Say What? The Affordable Care Act, Medicare, and Hearing Aids Affordable and Accessible Hearing Health Care: Responding to a Public Health Conce

Say What? The Affordable Care Act, Medicare, and Hearing Aids
Affordable and Accessible Hearing Health Care: Responding to a Public Health Concern
Mary Helen McNeal
About the Author:
Mary Helen McNeal is a Professor and the Director of the Elder Law Clinic at the Syracuse University College of Law. Parts of this article are adapted from a longer article originally published as “Say What? The Affordable Care Act, Medicare and Hearing Aids,” 53 Harv. J. on Legislation 621 (2016) available at http://papers.ssrn.com/sol3/papers.cfm?abstract_id=2794177.
(The pdf for the issue in which this article appears is available for download: Bifocal, Vol. 38, Issue 3.)

Editor’s Note: With the Affordable Care Act’s (ACA) future uncertain under a Trump administration, this article, authored in late 2016, sits in ambiguous territory. That said, regardless of how the ACA fares, the insight into advocacy for those with hearing loss in need of assistance and the overview of recommendations for the future presented by this article are valuable. Part I of this article outlines legal arguments for those in need of an affordable mechanism to obtain hearing assistance, particularly in light of the ACA. Part II summarizes recent recommendations from the National Academies of Science, Engineering and Medicine to expand access to, and the affordability of, hearing aids and other hearing health care.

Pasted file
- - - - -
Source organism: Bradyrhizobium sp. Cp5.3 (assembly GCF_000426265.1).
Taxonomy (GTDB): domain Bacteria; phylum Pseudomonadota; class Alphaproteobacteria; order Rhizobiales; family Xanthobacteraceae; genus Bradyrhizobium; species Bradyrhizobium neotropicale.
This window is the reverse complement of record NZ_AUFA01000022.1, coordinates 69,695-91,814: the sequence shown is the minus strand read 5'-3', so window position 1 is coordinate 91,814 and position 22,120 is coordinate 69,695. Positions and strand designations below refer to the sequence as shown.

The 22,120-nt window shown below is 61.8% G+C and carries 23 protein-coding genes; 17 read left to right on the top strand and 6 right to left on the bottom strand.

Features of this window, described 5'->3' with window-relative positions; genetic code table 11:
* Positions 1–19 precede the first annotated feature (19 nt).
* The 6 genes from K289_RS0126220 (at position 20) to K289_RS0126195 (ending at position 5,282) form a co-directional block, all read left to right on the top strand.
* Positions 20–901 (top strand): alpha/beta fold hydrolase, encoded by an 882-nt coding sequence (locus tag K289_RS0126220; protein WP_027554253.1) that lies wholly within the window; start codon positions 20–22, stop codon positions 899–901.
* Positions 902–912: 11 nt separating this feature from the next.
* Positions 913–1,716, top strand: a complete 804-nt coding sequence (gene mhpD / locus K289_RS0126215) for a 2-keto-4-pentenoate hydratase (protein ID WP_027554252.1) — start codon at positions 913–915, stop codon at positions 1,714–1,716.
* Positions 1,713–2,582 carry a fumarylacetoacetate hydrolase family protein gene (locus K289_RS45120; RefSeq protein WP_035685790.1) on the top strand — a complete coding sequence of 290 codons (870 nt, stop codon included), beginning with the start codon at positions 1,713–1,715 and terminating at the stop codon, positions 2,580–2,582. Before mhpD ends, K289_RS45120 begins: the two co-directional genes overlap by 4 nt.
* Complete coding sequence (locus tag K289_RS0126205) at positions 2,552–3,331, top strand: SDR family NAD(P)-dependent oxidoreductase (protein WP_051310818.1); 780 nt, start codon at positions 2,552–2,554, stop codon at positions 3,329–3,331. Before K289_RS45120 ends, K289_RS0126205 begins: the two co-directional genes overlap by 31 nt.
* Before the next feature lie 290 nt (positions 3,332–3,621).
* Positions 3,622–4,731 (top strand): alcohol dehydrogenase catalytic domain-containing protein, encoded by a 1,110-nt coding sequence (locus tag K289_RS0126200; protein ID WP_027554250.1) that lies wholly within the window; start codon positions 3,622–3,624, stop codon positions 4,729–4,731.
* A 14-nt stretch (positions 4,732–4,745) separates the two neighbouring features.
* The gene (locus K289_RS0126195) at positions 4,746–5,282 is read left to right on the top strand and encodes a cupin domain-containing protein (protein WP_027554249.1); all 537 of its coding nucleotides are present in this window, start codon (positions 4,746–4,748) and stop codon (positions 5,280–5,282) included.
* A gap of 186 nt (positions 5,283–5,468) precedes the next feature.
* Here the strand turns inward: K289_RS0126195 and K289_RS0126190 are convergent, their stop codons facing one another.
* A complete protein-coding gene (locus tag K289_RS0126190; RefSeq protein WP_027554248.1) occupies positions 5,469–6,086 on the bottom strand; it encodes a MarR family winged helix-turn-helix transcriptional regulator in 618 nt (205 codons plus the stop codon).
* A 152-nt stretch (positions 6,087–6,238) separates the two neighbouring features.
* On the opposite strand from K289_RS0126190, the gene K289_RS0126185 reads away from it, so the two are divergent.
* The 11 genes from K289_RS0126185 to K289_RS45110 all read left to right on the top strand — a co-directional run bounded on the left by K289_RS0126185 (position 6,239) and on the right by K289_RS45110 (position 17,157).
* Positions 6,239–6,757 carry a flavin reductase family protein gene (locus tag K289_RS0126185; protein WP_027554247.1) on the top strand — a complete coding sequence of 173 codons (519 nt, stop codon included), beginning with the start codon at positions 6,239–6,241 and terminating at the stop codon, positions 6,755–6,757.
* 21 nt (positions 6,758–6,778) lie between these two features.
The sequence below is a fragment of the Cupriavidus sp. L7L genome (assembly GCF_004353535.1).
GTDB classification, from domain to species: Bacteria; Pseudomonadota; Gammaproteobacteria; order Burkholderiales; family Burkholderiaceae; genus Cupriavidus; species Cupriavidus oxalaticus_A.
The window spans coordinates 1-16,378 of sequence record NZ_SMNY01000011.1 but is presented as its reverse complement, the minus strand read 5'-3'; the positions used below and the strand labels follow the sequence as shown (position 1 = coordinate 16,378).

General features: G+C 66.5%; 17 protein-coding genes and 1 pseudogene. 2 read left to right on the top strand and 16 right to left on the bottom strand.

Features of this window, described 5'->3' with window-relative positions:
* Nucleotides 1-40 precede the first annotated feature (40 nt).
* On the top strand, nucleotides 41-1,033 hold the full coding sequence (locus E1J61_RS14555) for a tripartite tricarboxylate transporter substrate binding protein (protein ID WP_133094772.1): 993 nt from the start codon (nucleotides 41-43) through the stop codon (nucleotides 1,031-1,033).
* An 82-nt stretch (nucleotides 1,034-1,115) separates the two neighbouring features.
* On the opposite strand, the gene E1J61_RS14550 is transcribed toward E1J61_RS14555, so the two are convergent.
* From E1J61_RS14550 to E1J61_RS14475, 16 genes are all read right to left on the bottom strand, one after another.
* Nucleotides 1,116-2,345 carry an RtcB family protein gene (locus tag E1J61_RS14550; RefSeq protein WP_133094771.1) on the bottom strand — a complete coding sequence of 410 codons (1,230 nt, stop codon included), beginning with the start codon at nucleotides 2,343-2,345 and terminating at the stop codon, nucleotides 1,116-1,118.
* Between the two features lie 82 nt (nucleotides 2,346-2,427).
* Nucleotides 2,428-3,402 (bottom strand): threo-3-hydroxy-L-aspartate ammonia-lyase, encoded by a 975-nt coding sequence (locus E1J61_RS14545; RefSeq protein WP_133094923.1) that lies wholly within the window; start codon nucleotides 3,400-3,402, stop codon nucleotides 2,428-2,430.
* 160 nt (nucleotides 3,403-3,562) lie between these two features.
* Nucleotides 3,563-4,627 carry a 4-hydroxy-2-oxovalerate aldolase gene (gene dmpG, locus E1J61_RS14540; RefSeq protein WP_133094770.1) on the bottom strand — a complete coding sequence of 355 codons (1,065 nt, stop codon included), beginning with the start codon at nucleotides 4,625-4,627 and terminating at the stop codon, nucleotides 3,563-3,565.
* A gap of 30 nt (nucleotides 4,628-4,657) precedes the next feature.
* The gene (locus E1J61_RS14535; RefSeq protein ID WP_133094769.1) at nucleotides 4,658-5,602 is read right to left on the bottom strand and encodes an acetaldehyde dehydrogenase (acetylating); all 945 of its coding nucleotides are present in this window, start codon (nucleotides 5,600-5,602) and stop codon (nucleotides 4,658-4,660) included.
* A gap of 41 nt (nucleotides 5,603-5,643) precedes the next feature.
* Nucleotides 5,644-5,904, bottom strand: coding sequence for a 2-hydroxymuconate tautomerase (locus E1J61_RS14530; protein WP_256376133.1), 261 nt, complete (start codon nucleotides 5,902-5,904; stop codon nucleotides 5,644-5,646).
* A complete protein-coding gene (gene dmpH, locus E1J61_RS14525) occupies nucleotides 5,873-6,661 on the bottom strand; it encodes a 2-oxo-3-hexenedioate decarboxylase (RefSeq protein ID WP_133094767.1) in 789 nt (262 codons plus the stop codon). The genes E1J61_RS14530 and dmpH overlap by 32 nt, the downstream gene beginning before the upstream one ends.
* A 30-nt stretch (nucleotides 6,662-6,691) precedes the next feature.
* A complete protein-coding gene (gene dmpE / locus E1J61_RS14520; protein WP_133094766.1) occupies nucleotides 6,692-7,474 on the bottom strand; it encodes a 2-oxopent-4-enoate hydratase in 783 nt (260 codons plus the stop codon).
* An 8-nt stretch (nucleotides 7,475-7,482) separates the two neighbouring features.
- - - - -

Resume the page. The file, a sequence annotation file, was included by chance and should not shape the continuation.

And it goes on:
I. Introduction
Age-related hearing loss is the third most prevalent chronic medical condition impacting older adults, with the incidence increasing with age. And yet, there is very little insurance coverage to pay for the cost of hearing aids; in fact, Medicare statutorily excludes coverage for hearing aids. The dearth of insurance coverage is of particular concern given the mounting evidence of the relationship between age-related hearing loss, called presbycusis, and other medical conditions, including increased falls and hospitalizations, depression, isolation, and diminished cognitive abilities. As the evidence mounts regarding the medical and social consequences of untreated hearing loss, hearing health professionals and advocates are exploring options for increased access to affordable hearing assistance.
Although past efforts to amend the Medicare statute to provide for hearing aid coverage have failed, the Affordable Care Act (ACA)1 provides a lens through which one can reexamine this issue. Part I of this article outlines legal arguments for those in need of an affordable mechanism to obtain hearing assistance, particularly in light of the ACA. Part II summarizes recent recommendations from the National Academies of Science, Engineering and Medicine to expand access to, and the affordability of, hearing aids and other hearing health care.2

See more

One of the most common consequences of aging is hearing loss, representing the third most prevalent chronic medical condition among seniors. Empirical evidence
papers.ssrn.com

Author: Law Office of Maryann Williams, LLC

I have been an Indiana attorney for 26 years. Practicing primarily in the Owen County and surrounding counties in the area of family law, business, and civil practice. I am also a registered family mediator for the State of Indiana.

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